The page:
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Tuesday May 3, 2011

Are we mollycoddling our unemployed youth?


It’s laughable to imagine a son suing his parents for unpaid pocket money and even more ludicrous when the man in question happens to be 25 years old. And yet in Andalusia in Southern Spain a judge has just ruled against such a petition, ordering an unemployed young man to leave his parents house within 30 days and to find himself a job rather than rely on parental monthly handouts.

Unemployment in Spain has reached an all time high with 21 per cent of the population-amounting to nearly 5 million people-without work. It has also emerged that 43 per cent of the country’s youths aged 16 to 24 years are “ni-ni” neither in training nor in employment.

In recent years several unemployed young Spaniards, still living at home, have taken their parents to court for attempting to stop allowances. So far none has gained a victory but with 54 per cent of Spanish youths continuing to live at home, even up to the age of 34, the number of court cases may rise. The concept of living with one’s parents into adulthood is not abnormal in Spanish culture but living at home without a job, is.

The problem of course is that similarly to the UK, there are few jobs to go round. When the recession began to bite in Spain the sectors that suffered most were construction and tourism, depriving many youths trained in manual trades of job opportunities. Despite Spain’s youth having more educational opportunities than their parents ever had, with many young people taking university degrees, few face good job prospects when they finish their studies. In fact one in five young Spaniards is looking for a first job. Popular Spanish political blogger, Ignacio Escolar, describes it as the “first generation to live worse than their parents since the Second World War.”

Many cynics will argue that Spanish parents are just too indulgent, allowing their spoilt children to live off them at home until the situation becomes untenable. In the UK, 15 per cent of the youth market is described as Neet (Not in in education, employment or training). Although far fewer that their Spanish counterparts continue to live at home, the majority still rely on unemployment benefits and handouts from parents. Some will argue that young people are becoming too choosy about what work they do, or too demanding about work conditions and level of pay. Majorcan friends in my rural valley offering agricultural and cleaning work, claim that young unemployed people balk at accepting €12 per hour, preferring to maintain their more lucrative State benefits. The same criticism has been levelled at English young people, especially those with degrees looking for a first rung on the job ladder.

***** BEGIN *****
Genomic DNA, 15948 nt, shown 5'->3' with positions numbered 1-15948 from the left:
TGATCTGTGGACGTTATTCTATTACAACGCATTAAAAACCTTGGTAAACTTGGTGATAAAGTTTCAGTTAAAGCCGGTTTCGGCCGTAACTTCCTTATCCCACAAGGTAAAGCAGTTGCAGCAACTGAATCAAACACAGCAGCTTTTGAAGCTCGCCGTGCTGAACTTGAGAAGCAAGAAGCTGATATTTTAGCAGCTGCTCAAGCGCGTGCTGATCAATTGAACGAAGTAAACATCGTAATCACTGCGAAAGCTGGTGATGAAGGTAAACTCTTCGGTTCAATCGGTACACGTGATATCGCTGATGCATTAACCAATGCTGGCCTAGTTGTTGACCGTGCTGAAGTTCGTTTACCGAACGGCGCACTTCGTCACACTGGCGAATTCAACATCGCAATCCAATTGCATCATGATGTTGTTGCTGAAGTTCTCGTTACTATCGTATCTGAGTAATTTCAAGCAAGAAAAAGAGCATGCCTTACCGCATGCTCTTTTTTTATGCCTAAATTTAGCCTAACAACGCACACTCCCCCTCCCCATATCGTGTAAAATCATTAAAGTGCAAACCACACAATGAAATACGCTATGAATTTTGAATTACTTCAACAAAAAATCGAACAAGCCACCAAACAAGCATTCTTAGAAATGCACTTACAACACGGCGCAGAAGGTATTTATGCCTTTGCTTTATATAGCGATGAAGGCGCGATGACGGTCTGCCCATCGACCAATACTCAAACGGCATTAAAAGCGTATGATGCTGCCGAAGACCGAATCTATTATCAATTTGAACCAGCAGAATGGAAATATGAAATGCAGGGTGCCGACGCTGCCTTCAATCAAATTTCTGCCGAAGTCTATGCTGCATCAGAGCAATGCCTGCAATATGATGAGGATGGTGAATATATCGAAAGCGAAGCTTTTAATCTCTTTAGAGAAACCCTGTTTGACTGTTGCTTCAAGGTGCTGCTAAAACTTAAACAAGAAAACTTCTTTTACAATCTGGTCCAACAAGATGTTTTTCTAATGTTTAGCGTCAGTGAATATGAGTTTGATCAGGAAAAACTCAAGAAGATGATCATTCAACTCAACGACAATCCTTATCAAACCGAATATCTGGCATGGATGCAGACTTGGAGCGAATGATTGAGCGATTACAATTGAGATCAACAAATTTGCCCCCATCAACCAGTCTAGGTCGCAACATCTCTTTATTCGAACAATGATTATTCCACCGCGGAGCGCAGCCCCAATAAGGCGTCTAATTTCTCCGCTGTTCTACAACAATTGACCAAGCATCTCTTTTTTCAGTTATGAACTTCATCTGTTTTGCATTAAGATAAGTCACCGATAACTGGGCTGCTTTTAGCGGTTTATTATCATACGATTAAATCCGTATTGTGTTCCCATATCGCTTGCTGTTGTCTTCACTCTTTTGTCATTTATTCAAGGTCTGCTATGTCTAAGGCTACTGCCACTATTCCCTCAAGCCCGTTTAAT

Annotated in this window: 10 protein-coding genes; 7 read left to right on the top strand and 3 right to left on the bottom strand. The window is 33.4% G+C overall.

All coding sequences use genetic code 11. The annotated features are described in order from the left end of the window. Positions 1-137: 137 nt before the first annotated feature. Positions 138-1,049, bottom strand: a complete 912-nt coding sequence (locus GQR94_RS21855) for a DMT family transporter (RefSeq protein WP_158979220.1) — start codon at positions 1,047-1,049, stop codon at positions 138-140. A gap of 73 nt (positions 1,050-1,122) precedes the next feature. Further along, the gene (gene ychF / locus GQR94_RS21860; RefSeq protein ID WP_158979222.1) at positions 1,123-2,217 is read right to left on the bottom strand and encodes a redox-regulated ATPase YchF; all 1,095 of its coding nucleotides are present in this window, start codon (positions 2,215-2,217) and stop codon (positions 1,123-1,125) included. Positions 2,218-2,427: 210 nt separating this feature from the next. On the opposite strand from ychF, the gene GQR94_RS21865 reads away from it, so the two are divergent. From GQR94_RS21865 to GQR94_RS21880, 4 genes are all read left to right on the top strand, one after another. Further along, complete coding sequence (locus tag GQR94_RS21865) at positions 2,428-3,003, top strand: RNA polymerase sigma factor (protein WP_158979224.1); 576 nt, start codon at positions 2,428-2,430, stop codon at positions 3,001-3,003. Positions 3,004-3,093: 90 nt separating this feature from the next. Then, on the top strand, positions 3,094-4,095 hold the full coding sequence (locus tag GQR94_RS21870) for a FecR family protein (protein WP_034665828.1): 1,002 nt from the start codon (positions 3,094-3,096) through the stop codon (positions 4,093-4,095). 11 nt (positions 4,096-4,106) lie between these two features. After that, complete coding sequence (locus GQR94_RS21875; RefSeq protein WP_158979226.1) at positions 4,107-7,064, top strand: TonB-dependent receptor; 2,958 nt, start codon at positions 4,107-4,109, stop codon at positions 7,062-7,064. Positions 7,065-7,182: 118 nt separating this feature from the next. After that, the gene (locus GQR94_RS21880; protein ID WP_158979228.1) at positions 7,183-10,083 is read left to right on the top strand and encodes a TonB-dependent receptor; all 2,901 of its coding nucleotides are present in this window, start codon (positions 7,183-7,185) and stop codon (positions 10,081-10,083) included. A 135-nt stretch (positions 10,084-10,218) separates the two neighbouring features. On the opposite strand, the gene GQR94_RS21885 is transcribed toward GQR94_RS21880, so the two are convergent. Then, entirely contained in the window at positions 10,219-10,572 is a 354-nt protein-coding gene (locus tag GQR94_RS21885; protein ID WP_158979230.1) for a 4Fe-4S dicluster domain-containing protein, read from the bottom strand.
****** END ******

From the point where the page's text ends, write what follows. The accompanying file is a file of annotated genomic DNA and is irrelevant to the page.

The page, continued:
Much as I can understand how graduates might grimace at the thought of doing manual labour in place of a white collar job that might bring them closer to their dream profession, sometimes needs must. Perhaps the simple reality is that many jobless Spanish-and English-youths are just not hungry enough. When I graduated during a recession there were three options available to us-taking a one-year teaching qualification to put off the evil hour (which many friends did and later regretted), going on the dole or finding a job. Without a family of means, I got off my rump applied for hundreds of jobs and finally got lucky. It wasn’t plain sailing. I had to relocate to Nottingham immediately, and because I earned a pittance could only afford a tiny bedsit with a greedy gas meter that guzzled 50 pences with the zeal of a hungry caterpillar. I worked like a burro and cannot remember ever having a free weekend but it paid off. A year later I was promoted and offered a fantastic job in central London.

I wonder how many of today’s young unemployed would genuinely be willing to take the risk of upping sticks away from the comfort of home and friends to earn a low wage in a new city, working flat out with no social life. Not many, I would imagine. The salad days of any career can be tough but the benefits normally outweigh the negatives and much can be learnt along the way.

Perhaps if parents stopped dishing out pocket money, and the government grew sterner about handouts, we might just find our youth approaching the job market with a little more alacrity.

This article first appeared in Telegraph Expat





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